It’s important to note that even while you wait, you can’t withhold rent. You could be in breach of the agreement by doing so. Having said that, if the landlord doesn’t respond in the given timeframe or doesn’t meet their obligations in some way, you won’t have to pay the penalty if you choose to break the lease. This again depends on where you live.
What happens if the landlord takes ages to respond?
This depends on your state and we recommend looking into the specific laws in each area. But in a snapshot, this is the timeframe your landlord should adhere to once you’ve notified them about the repair request.
- NSW: Not specified
- VIC: 14 days
- QLD: Not specified
- WA: Not specified
- SA: Varies according to urgency
- TAS: 28 days
- ACT: 4 weeks
- NT: Varies according to urgency
Can I just repair it on my own?
You can look into arranging the repairs on your own as well. Remember to check your agreement and state laws online first though! Because most but not all states allow you to do it for urgent repairs.
If you want to pursue this route, first make sure it’s an urgent repair. Then hire a licensed professional and above all, keep the receipt!
Through this time, keep updating your landlord. And if you don’t have the funds to cover the repair while you wait for a response, you can request an urgent hearing from the tribunal.
What if I accidentally break something?
Your landlord has the right to hold you accountable for any damage to the property. So if red wine spills on the beige rug or a window is broken during an aggressive round of handball, you’ll have to pay for it. But you still need to notify your landlord, even when you organise repairs on your own.
This is where renter’s insurance is handy. If anything happens, you can make a claim and your insurance will cover it.
However, if you don’t resolve the issue, your landlord can take this to the tribunal. Don’t forget that they have your bond and may use it to replace anything you damaged.
Is my landlord allowed to enter the premises?
The short answer is yes. Your landlord, their agents and tradespeople have the right to come into your home, even when you’re not there. These can be for inspections or repairs. Double-check your contract for details.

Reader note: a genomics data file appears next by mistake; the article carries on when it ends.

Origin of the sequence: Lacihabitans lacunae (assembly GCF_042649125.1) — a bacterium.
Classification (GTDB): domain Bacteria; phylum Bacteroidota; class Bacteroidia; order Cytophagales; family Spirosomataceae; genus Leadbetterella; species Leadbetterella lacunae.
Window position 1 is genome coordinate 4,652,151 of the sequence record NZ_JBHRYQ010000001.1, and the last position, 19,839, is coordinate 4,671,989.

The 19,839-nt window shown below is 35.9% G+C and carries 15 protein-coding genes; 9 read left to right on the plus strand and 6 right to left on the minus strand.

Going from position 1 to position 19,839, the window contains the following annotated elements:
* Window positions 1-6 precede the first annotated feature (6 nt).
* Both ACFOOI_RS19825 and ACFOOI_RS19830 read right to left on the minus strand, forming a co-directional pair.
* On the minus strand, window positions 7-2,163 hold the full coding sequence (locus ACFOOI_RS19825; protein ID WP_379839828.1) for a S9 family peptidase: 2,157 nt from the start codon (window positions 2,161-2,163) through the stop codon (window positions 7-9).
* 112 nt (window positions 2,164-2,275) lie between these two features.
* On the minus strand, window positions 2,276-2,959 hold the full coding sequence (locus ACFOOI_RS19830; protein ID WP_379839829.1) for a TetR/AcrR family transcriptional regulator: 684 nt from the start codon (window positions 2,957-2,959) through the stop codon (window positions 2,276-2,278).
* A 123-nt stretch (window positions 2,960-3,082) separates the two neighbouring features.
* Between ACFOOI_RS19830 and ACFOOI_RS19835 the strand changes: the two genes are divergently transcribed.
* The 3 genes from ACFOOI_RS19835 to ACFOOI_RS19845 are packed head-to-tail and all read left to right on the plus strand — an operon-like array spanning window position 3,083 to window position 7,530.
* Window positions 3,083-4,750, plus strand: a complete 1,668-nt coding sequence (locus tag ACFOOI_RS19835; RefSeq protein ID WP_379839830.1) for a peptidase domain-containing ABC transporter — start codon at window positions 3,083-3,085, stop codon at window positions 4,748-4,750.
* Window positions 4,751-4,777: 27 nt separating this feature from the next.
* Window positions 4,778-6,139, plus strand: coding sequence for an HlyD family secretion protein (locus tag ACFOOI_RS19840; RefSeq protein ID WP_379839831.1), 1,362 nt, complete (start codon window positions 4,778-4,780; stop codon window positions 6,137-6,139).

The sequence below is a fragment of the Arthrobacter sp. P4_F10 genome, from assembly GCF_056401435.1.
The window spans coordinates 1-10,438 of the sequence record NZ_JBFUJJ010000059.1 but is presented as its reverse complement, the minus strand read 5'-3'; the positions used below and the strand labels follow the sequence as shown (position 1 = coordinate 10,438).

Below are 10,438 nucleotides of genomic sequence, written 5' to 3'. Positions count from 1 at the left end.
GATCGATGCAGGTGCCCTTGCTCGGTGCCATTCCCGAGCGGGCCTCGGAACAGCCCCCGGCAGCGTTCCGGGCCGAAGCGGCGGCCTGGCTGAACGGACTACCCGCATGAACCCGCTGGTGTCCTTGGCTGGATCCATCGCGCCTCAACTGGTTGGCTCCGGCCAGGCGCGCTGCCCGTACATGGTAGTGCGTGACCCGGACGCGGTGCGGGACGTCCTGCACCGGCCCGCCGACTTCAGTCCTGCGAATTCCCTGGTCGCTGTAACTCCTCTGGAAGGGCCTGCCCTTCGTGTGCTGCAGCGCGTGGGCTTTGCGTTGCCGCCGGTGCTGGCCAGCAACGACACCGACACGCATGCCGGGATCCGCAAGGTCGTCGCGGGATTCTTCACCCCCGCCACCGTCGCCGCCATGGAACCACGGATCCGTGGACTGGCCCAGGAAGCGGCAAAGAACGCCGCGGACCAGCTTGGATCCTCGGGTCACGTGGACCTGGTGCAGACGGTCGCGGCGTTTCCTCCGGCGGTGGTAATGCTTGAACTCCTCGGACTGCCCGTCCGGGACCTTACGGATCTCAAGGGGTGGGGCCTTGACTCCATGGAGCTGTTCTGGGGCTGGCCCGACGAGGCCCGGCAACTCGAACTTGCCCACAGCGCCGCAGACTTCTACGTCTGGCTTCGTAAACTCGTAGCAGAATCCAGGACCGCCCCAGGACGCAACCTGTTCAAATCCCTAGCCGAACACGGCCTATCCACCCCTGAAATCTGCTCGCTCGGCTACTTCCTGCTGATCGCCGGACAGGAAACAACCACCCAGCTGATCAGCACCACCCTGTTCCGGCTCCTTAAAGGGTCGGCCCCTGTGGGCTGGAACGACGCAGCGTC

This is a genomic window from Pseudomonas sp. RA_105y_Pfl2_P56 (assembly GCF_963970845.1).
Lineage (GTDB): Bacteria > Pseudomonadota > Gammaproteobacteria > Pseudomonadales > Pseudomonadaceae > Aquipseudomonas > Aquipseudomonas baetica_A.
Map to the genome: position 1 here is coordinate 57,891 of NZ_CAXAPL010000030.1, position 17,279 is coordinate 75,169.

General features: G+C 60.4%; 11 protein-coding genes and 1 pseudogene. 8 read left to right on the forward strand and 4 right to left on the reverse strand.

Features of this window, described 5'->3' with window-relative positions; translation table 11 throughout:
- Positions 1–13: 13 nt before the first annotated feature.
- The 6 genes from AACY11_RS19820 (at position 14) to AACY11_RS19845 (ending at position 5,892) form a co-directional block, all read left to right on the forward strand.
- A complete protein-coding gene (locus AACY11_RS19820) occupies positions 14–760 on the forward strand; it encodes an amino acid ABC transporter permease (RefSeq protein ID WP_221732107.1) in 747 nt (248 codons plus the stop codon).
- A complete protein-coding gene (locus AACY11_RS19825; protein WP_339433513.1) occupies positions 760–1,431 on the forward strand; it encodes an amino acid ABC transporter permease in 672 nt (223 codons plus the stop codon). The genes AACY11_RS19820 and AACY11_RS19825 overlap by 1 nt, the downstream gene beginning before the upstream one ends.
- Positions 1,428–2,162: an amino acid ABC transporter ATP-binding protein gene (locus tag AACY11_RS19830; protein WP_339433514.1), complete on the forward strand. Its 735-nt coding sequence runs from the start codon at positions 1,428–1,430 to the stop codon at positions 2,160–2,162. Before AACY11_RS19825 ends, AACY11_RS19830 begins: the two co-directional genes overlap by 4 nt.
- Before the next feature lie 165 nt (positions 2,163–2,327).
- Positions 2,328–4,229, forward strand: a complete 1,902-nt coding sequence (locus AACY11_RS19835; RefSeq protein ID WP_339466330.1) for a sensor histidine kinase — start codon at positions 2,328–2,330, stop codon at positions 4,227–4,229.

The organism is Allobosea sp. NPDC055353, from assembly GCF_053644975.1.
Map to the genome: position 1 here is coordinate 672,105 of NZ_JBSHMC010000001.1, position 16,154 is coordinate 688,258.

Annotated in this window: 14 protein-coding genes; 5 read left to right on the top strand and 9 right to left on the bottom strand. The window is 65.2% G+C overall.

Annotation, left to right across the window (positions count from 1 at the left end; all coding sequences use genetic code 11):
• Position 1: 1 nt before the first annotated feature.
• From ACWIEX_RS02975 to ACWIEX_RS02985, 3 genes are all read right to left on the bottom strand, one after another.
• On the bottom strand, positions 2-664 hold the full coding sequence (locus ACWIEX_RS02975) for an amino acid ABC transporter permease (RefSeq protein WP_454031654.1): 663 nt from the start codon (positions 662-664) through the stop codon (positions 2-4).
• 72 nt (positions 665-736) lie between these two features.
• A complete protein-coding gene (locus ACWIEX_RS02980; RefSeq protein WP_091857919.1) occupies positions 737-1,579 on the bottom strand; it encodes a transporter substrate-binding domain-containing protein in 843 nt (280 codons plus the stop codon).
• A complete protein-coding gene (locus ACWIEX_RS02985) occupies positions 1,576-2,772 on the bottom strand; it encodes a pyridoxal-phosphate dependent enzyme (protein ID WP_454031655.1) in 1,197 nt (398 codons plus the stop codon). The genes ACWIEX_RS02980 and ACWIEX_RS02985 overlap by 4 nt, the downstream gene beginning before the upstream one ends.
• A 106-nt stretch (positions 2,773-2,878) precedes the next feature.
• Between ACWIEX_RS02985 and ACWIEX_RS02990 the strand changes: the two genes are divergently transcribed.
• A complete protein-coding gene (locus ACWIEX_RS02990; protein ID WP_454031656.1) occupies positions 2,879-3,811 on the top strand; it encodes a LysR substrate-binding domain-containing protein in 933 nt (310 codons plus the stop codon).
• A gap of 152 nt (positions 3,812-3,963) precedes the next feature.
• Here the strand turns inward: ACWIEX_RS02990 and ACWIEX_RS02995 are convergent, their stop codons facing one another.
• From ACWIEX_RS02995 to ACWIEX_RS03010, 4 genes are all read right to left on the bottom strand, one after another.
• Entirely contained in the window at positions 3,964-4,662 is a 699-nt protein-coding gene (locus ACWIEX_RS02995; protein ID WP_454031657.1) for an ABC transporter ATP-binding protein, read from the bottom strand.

Nonetheless, a notice period and maximum frequency of inspections is put forth in most states. You can look up other specifications on entry allowances, but here are those for inspections:
- NSW: At least seven days’ written notice each time. No more than four routine inspections a year. In most cases, entry must be between 8am and 8pm on any day except Sundays and public holidays.
- VIC: At least 24 hours’ written notice each time. Entry must be between 8am and 6pm on any day except public holidays.
- QLD: At least seven days’ notice with a gap of at least three months between last entry. Entry to be between 8am and 6pm on any day except Sundays and public holidays.
- WA: At least seven days’ notice. No more than four routine inspections a year.
- SA: At least seven days’ notice. Must occur within a specified two-hour timeframe between 8am and 6pm on any day except Sundays and public holidays.
- TAS: At least 24 hours’ notice. No more than one routine inspection every three months. Entry to be between 8am and 6pm.
- ACT: At least seven days’ notice. A maximum of two routine inspections a year with an additional initial inspection during the first month of the beginning of a tenancy and a final inspection in the last month of a tenancy before tenants vacate. Entry to be between 8am and 6pm on any day except Sundays and public holidays.
- NT: At least seven days’ notice and at least three months after the last entry. Entry to be between 7am and 9pm.
When can I ask for a reduction in rent?
Let’s just say you move into your new place and later down the line a huge construction project begins nearby, affecting the area’s noise and views. This is when you might ask for a reduction in the rent price.
You can write to your landlord with the request. If they don’t oblige, you’re able to take it to the tribunal.
Can my landlord increase the rent?
Again, this depends which state you’re renting in. Mainly, the landlord has the right to do this but the renter also has the right to refuse it. If you don’t come to a compromise, this can be brought to the tribunal.
If your landlord springs this on you, be sure to verify their rights on government websites.
What if I miss paying rent?
Your state will decide how you’re liable so you should be armed with knowledge of the consequences. In NSW for instance, if you don’t pay rent for two weeks, your landlord can evict you. Diversely, in Victoria, if you’re not paying the agreed upon rent, your landlord can request compensation from the Victorian Civil and Administrative Tribunal (VCAT). The VCAT will pursue the issue with you and if you don’t comply, you’ll be forced to vacate within 14 days.
That’s the gist of renters’ rights you need to know! And while there are many factors to consider before you rent, while you rent and when you leave a rental, Soho’s got you every step of the way. If you’re still on the hunt for your next great property, browse our search pages. And remember to shortlist and swipe our listings so we can curate better matches for you!